Not to make this post totally about me! Just wanted you to know that you’re definitely not alone in this struggle. 🙂 And next time you’re in my neck of the woods, lets do wine or coffee!

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  5. Oh lets throw a pity party together for both of us!
    If you feel not so alone in this, I am just ask lonely, I dont have friends we hang out with often , they have kids same aged as me, and yet, we barely meet often. There is simply no time. Beween kids, jobs, food, grocery, paretning, and yelling at the kids to not do something the 1000th time, there is barely enough time for “making out”, who has time for friends then? 🙂

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  6. This happens to everyone, and they all go through it and then tell you how they ‘learn what’s important,’ that ‘the little things just didn’t matter’ as much as they thought they did at the time, and how ‘things are so much better now.’ Yet, at the time, they wouldn’t have said that; they’d be too busy.
    What we really need to do is invite each other over amidst the mess and just roll with it. We’re all too uptight about the dishes that haven’t been done …for a while and our undecorated house and our unshowered persons.
    Look into FB mom groups that meet, even an exercise group, in your case. I’m going to just start inviting people over. Maybe I’ll call it Exercise Clothes Playgroup.

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  7. Me too! I’m so so so lonely. All my friends have kids in elementary school now. They’ve made new friends with other moms, and I’ve been left behind. I’ve tried making friends with other foster moms, but most of them don’t work and I do, and they all have kids (bio and/or adopted) and I don’t. Sometimes when we’ve had foster kids, I’ve started getting to know other parents but then the kids are gone and it’s hard to stay friends after that. I’ve thought about trying to meet other childless people, but we’re actively trying to adopt so with luck we’ll disappear from their lives someday. In the meantime, I’m just lonely.

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    • We should be friends! We are foster parents in the process of adopting our current child. No biological children.

      We also struggle with friendships as no one in our local lives are foster parents or understand whats’ happening in our lives. It’s so difficult to maintain friendships,even with other parents, because our parenting experience is so very different. People don’t understand where we are coming from, our techniques, our struggles, and we are exhausted from the energy and mental efforts of caring for kids with big feelings.

      Liked by 2 people

  8. i understand! it can be hard. we luckily have a neighborhood with kids the same age so we often see each other outside and hang out in the evenings/on weekends. but I know that’s not the case for every neighborhood (and we genuinely like our neighbors). I did moms at other activities – library storytimes, gymnastics, soccer. it can be hard to form any kind of friendship when running after kids, but it made me feel like a part of the mom community that way. hang in there….it will get better when the kids get more independent, I think!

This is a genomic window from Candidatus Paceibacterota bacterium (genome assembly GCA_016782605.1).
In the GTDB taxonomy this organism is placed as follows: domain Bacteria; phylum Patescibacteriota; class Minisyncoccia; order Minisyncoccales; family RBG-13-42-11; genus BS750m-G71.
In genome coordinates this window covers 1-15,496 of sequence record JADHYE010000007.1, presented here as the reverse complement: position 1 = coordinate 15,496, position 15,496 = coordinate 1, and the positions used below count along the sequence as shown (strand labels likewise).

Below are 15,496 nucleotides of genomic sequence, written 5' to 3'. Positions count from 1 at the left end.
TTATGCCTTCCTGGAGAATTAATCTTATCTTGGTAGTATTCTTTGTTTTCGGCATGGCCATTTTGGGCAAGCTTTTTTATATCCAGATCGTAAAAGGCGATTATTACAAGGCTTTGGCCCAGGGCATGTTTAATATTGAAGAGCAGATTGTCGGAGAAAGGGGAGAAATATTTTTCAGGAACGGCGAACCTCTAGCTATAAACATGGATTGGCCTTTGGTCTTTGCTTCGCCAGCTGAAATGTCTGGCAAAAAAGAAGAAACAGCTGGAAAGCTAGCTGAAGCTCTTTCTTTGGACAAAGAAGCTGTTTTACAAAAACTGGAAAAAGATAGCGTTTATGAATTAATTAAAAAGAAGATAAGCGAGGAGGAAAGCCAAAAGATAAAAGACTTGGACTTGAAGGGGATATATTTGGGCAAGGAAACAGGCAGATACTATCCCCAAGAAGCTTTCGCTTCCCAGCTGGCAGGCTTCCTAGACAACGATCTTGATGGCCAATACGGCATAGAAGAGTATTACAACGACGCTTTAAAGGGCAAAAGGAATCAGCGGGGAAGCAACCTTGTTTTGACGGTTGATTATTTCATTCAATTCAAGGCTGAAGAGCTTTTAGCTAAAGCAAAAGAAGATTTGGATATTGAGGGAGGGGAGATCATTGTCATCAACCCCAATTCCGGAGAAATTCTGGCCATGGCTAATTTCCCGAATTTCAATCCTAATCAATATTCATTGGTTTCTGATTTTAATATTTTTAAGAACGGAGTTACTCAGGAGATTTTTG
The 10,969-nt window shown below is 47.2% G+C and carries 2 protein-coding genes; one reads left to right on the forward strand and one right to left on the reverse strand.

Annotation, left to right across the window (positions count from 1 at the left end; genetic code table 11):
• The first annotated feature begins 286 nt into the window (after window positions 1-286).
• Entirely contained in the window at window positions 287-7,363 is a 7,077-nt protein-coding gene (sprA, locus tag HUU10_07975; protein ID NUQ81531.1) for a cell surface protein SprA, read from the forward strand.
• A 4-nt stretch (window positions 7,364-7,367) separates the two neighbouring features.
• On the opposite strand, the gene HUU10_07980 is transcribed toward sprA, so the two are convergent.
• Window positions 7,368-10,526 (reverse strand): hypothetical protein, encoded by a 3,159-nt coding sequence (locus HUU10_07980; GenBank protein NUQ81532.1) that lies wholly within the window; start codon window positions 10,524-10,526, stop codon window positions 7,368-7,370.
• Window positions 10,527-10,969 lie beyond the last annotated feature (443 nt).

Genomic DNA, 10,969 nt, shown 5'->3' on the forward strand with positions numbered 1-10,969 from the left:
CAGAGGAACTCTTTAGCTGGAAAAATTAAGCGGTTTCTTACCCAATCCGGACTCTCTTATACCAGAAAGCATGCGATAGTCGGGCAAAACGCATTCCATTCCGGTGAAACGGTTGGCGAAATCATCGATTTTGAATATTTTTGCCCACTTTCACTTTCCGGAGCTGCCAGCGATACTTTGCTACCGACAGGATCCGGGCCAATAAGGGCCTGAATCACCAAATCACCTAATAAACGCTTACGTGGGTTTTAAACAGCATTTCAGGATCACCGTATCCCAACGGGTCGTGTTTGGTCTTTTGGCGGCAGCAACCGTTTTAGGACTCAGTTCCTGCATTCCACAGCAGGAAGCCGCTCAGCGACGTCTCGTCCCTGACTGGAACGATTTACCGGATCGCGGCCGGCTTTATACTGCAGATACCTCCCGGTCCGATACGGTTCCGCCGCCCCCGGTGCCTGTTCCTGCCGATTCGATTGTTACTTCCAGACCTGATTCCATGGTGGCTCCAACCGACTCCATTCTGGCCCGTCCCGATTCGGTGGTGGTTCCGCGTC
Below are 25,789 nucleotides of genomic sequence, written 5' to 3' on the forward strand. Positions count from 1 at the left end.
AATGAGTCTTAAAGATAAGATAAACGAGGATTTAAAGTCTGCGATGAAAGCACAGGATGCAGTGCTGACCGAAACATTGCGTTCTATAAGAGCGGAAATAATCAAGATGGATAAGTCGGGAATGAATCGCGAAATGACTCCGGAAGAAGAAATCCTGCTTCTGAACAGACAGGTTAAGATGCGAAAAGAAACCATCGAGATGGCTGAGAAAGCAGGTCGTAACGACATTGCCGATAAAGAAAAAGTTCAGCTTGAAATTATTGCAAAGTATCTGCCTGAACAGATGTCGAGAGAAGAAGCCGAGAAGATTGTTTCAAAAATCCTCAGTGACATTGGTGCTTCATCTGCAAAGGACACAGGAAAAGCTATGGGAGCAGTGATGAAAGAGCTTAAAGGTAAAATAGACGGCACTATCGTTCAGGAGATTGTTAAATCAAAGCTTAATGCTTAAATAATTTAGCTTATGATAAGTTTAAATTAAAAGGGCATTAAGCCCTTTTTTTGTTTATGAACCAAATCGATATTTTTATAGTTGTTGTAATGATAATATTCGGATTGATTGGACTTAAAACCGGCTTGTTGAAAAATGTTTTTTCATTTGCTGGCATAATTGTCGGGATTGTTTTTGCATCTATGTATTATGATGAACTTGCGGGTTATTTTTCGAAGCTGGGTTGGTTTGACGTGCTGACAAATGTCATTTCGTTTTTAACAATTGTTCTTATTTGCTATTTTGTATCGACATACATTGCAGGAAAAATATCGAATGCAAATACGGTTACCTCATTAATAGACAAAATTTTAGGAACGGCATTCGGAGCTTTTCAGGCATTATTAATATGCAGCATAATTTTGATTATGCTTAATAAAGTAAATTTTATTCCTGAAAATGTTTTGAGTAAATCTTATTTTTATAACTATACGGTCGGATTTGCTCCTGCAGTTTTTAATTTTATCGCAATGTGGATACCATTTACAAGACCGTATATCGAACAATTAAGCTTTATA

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  9. I was thinking the other day about how isolating parenting can be for friendships. I find the same thing here. And if I want down time then I need to trade off social time as everything else is a must do. Life is hectic. I hope you can make some nice connections where little mpb and the grown ups all get a friend!!

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  10. I feel this post acutely. I’m at the other end tho, empty nest and single after intensely parenting. I’m still working the career, but I’ve gotta steady, so the hustle is different. I feel like I’ve got all the time in the world, but many friendships withered over these last years because I was so unavailable. I get it. Hang in there, keep plugging away.

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  11. I really feel this post. It can be really hard to make/maintain friends with all the busy stuff going on in life and I know I felt/feel really isolated at times.

    One thing that helped me was finding a local group that meets 2x/month for 2 hours just during the school year months, Sept. – May. It helps me meet others with kids at similar ages/stages, if I can’t attend, no worries, and it fulfills my need for a bit of adult time without feeling tremendously awkward. It also helps me keep some of my ability to socialize/chat up (which, introverted/socially awkward me has to actually practice). Even though it’s not super deep friendships (yet? maybe?), it keeps me grounded a bit and helps me feel as though I’m not entirely by myself all the time.

    Good luck. It’s hard!

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  12. I can definitely relate to this but I feel lucky that my current situation seems to have worked out in that way. For me partly it was a long process because it took intentionality about where to live. We live in a big community with lots of flats and loads of families with kids and dogs. So that helps. Also just making my own “tribe” or group of friends and being quite persistent and open about meeting up. Of my closest local girlfriends they are all in different situations but they are all people who are quite social and happy to meet up. I put them in one whatsapp group so now we all message randomly and we’ve met up a few times in different permutations. It definitely takes time to develop and also to start having time away from B (I didn’t do that really until recently) – just an hour for Zumba or maybe 3hrs for a girls evening where we stay local. Or one hour for lunch or coffee during the day when he’s at nursery and I’m working from home. But it makes a difference to how lonely or not I feel. I hope you manage to find some time for yourself.